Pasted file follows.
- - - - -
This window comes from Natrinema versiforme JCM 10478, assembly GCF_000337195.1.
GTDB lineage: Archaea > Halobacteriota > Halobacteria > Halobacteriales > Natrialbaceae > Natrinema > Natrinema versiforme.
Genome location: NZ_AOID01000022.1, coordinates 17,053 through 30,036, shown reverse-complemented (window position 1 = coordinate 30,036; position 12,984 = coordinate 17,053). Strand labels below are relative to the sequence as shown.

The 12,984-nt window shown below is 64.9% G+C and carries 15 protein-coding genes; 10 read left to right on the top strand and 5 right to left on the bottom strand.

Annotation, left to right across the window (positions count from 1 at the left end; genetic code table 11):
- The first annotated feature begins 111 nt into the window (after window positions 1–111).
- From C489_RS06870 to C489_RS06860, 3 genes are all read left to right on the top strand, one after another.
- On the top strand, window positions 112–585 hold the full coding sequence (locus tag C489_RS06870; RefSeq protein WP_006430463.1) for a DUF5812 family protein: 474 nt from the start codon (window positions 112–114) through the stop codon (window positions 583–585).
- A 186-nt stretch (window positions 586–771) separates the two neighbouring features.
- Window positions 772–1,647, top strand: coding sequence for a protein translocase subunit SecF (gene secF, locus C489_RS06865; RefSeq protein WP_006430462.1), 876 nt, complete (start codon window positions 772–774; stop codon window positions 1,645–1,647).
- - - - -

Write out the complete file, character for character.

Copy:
This window comes from Natrinema versiforme JCM 10478, assembly GCF_000337195.1.
GTDB lineage: Archaea > Halobacteriota > Halobacteria > Halobacteriales > Natrialbaceae > Natrinema > Natrinema versiforme.
Genome location: NZ_AOID01000022.1, coordinates 17,053 through 30,036, shown reverse-complemented (window position 1 = coordinate 30,036; position 12,984 = coordinate 17,053). Strand labels below are relative to the sequence as shown.

The 12,984-nt window shown below is 64.9% G+C and carries 15 protein-coding genes; 10 read left to right on the top strand and 5 right to left on the bottom strand.

Annotation, left to right across the window (positions count from 1 at the left end; genetic code table 11):
- The first annotated feature begins 111 nt into the window (after window positions 1–111).
- From C489_RS06870 to C489_RS06860, 3 genes are all read left to right on the top strand, one after another.
- On the top strand, window positions 112–585 hold the full coding sequence (locus tag C489_RS06870; RefSeq protein WP_006430463.1) for a DUF5812 family protein: 474 nt from the start codon (window positions 112–114) through the stop codon (window positions 583–585).
- A 186-nt stretch (window positions 586–771) separates the two neighbouring features.
- Window positions 772–1,647, top strand: coding sequence for a protein translocase subunit SecF (gene secF, locus C489_RS06865; RefSeq protein WP_006430462.1), 876 nt, complete (start codon window positions 772–774; stop codon window positions 1,645–1,647).